Stephanie E. Jones-Rogers—who earned her undergraduate and doctoral degrees from Rutgers University–New Brunswick and her master’s degree from Rutgers University–Newark—has won the Dan David Prize.
More than 20 years before winning the Dan David Prize, one of the history field’s most prestigious prizes, Stephanie E. Jones-Rogers came to Rutgers University–New Brunswick as an undergraduate to study psychology. But classes she took with groundbreaking historians such as Professor Deborah Gray White—who is credited with opening a new field of study into women slaves in the South—set her on a path toward history.
Jones-Rogers, who went on to earn a bachelor’s degree in psychology from Livingston College in 2003, a master’s degree in history from Rutgers–Newark in 2007, and a Ph.D. in history from Rutgers–New Brunswick in 2012, is now Chancellor’s Professor of History at UC Berkeley. The Dan David Prize, which was announced recently and will be awarded to Jones-Rogers in May, is a MacArthur-style “genius grant” that awards $300,000 to support further research to up to nine early to mid-career scholars and practitioners in the historical disciplines. Past winners have included Canadian author Margaret Atwood, cellist Yo-Yo Ma, and top U.S. infectious disease expert Anthony Fauci.
Jones-Rogers says the prize “means a great deal to me personally. I’m the descendant of enslaved people, the granddaughter of North Carolina sharecroppers, and the daughter of a single New Jersey mother. I’ve been very poor for most of my life. So, I never dreamed of being honored in this way. This prize is something my ancestors could never dream of. It feels wonderful.”
The author of the critically acclaimed 2019 book They Were Her Property: White Women as Slave Owners in the American South, Jones-Rogers was recognized for her work on women’s social, economic, and legal relationships to enslaved people and to the slave trade in the trans-Atlantic world, topics she started exploring as an undergraduate at Rutgers. “Looking back is just as significant as looking forward,” says Jones-Rogers, who grew up in Newark. “Having the opportunity to provide a broader context about women, gender, and slavery to explain why things are happening as they are today is an honor. It’s crucial to make the information publicly available for all.”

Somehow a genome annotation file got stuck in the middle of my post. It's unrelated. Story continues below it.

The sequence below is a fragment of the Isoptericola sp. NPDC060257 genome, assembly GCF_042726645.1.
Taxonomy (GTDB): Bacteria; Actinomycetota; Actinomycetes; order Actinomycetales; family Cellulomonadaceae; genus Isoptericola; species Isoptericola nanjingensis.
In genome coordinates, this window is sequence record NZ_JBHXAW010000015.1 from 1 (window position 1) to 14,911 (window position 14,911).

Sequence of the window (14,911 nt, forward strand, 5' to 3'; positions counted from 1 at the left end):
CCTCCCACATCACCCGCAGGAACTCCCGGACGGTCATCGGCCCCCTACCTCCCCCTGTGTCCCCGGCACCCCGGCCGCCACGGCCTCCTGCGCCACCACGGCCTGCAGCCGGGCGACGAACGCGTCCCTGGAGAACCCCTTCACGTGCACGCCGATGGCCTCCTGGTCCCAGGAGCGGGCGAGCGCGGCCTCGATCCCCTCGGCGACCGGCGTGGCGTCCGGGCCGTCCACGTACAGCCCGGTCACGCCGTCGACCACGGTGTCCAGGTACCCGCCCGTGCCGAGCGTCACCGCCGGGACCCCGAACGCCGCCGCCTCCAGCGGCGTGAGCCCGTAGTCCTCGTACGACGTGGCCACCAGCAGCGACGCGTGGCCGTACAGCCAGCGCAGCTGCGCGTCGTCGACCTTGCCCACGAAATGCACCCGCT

In addition to White, Jones-Rogers credits elective women’s and gender studies courses under Professor Emeritus Harriet Davidson and classes with preeminent scholar Kim Butler, for encouraging her to explore new ideas and think more about women in slavery. “Those courses were fundamental and instrumental in how I thought about women,” she says. “Despite my initial desire to pursue a different career, I never lost sight of my desire to contribute to these important issues.”
Jones-Rogers also praises her experience working on her master’s degree at Rutgers–Newark. “I consider my time at Rutgers–Newark instrumental in making this award possible,” Jones-Rogers says. “Faculty in the History Department, especially Beryl Satter, Karen Caplan, Susan Carruthers, James Goodman, Eva Giloi, and Stephen Pemberton, were critical to my training, and they helped me become the historian I am today.”
Jones-Rogers returned to New Brunswick in 2007 to complete her doctorate and study under White, a Board of Governors Distinguished Professor of History. Jones-Rogers’ dissertation, which become the basis for They Were Her Property, won the Lerner-Scott Prize, which is given annually by the Organization of American Historians for the best doctoral dissertation in U.S. women’s history. “I could not imagine a better place than Rutgers to study history and a more supportive mentor than Professor White who supported me in every way—not just professionally, but emotionally,” she says. “These were extremely difficult topics to research.”
This story draws on previously published stories by Megan Schumann, which appeared on Rutgers Today, and Lawrence Lerner, which ran on the Rutgers School of Arts and Sciences–Newark news page.